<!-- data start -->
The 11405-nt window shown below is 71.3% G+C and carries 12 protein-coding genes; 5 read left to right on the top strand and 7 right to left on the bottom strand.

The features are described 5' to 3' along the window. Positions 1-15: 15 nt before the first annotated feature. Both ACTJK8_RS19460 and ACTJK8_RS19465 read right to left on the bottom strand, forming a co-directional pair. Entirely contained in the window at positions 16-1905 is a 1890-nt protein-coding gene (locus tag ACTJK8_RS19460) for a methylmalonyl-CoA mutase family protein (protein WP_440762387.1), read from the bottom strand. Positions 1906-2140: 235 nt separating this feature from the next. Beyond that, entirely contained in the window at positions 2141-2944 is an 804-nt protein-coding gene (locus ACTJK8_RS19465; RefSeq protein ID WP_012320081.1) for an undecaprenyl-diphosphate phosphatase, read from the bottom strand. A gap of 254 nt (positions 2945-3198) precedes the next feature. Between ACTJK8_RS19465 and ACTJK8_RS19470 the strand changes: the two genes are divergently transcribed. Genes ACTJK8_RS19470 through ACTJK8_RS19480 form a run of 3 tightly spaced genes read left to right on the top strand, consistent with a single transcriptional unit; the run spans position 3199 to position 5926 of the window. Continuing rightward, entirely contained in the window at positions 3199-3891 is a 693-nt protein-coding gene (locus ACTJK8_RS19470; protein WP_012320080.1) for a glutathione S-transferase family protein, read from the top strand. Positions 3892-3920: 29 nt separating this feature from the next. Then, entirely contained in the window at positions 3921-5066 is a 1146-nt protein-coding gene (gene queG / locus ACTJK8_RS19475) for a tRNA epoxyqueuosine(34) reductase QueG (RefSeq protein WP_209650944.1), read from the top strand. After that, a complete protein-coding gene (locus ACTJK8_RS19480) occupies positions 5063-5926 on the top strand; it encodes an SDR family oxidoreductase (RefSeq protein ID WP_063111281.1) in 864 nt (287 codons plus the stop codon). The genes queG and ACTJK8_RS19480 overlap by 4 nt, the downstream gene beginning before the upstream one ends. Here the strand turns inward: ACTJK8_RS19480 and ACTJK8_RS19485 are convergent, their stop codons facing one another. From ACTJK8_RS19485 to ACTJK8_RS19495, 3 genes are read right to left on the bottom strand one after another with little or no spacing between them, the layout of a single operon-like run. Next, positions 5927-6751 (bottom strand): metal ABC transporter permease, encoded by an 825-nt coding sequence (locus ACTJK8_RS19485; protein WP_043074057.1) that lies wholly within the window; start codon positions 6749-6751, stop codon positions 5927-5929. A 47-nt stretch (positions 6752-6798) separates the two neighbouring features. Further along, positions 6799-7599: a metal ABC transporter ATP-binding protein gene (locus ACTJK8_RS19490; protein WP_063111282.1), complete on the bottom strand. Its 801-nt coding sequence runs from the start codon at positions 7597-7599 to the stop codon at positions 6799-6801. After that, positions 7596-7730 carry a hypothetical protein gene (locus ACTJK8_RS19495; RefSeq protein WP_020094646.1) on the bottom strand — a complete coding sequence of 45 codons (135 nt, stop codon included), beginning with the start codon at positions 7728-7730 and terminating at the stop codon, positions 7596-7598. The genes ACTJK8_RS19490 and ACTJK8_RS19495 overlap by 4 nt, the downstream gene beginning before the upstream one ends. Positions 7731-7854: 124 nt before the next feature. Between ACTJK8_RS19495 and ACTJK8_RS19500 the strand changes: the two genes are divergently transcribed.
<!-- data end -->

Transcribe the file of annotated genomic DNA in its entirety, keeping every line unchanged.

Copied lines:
The 11405-nt window shown below is 71.3% G+C and carries 12 protein-coding genes; 5 read left to right on the top strand and 7 right to left on the bottom strand.

The features are described 5' to 3' along the window. Positions 1-15: 15 nt before the first annotated feature. Both ACTJK8_RS19460 and ACTJK8_RS19465 read right to left on the bottom strand, forming a co-directional pair. Entirely contained in the window at positions 16-1905 is a 1890-nt protein-coding gene (locus tag ACTJK8_RS19460) for a methylmalonyl-CoA mutase family protein (protein WP_440762387.1), read from the bottom strand. Positions 1906-2140: 235 nt separating this feature from the next. Beyond that, entirely contained in the window at positions 2141-2944 is an 804-nt protein-coding gene (locus ACTJK8_RS19465; RefSeq protein ID WP_012320081.1) for an undecaprenyl-diphosphate phosphatase, read from the bottom strand. A gap of 254 nt (positions 2945-3198) precedes the next feature. Between ACTJK8_RS19465 and ACTJK8_RS19470 the strand changes: the two genes are divergently transcribed. Genes ACTJK8_RS19470 through ACTJK8_RS19480 form a run of 3 tightly spaced genes read left to right on the top strand, consistent with a single transcriptional unit; the run spans position 3199 to position 5926 of the window. Continuing rightward, entirely contained in the window at positions 3199-3891 is a 693-nt protein-coding gene (locus ACTJK8_RS19470; protein WP_012320080.1) for a glutathione S-transferase family protein, read from the top strand. Positions 3892-3920: 29 nt separating this feature from the next. Then, entirely contained in the window at positions 3921-5066 is a 1146-nt protein-coding gene (gene queG / locus ACTJK8_RS19475) for a tRNA epoxyqueuosine(34) reductase QueG (RefSeq protein WP_209650944.1), read from the top strand. After that, a complete protein-coding gene (locus ACTJK8_RS19480) occupies positions 5063-5926 on the top strand; it encodes an SDR family oxidoreductase (RefSeq protein ID WP_063111281.1) in 864 nt (287 codons plus the stop codon). The genes queG and ACTJK8_RS19480 overlap by 4 nt, the downstream gene beginning before the upstream one ends. Here the strand turns inward: ACTJK8_RS19480 and ACTJK8_RS19485 are convergent, their stop codons facing one another. From ACTJK8_RS19485 to ACTJK8_RS19495, 3 genes are read right to left on the bottom strand one after another with little or no spacing between them, the layout of a single operon-like run. Next, positions 5927-6751 (bottom strand): metal ABC transporter permease, encoded by an 825-nt coding sequence (locus ACTJK8_RS19485; protein WP_043074057.1) that lies wholly within the window; start codon positions 6749-6751, stop codon positions 5927-5929. A 47-nt stretch (positions 6752-6798) separates the two neighbouring features. Further along, positions 6799-7599: a metal ABC transporter ATP-binding protein gene (locus ACTJK8_RS19490; protein WP_063111282.1), complete on the bottom strand. Its 801-nt coding sequence runs from the start codon at positions 7597-7599 to the stop codon at positions 6799-6801. After that, positions 7596-7730 carry a hypothetical protein gene (locus ACTJK8_RS19495; RefSeq protein WP_020094646.1) on the bottom strand — a complete coding sequence of 45 codons (135 nt, stop codon included), beginning with the start codon at positions 7728-7730 and terminating at the stop codon, positions 7596-7598. The genes ACTJK8_RS19490 and ACTJK8_RS19495 overlap by 4 nt, the downstream gene beginning before the upstream one ends. Positions 7731-7854: 124 nt before the next feature. Between ACTJK8_RS19495 and ACTJK8_RS19500 the strand changes: the two genes are divergently transcribed.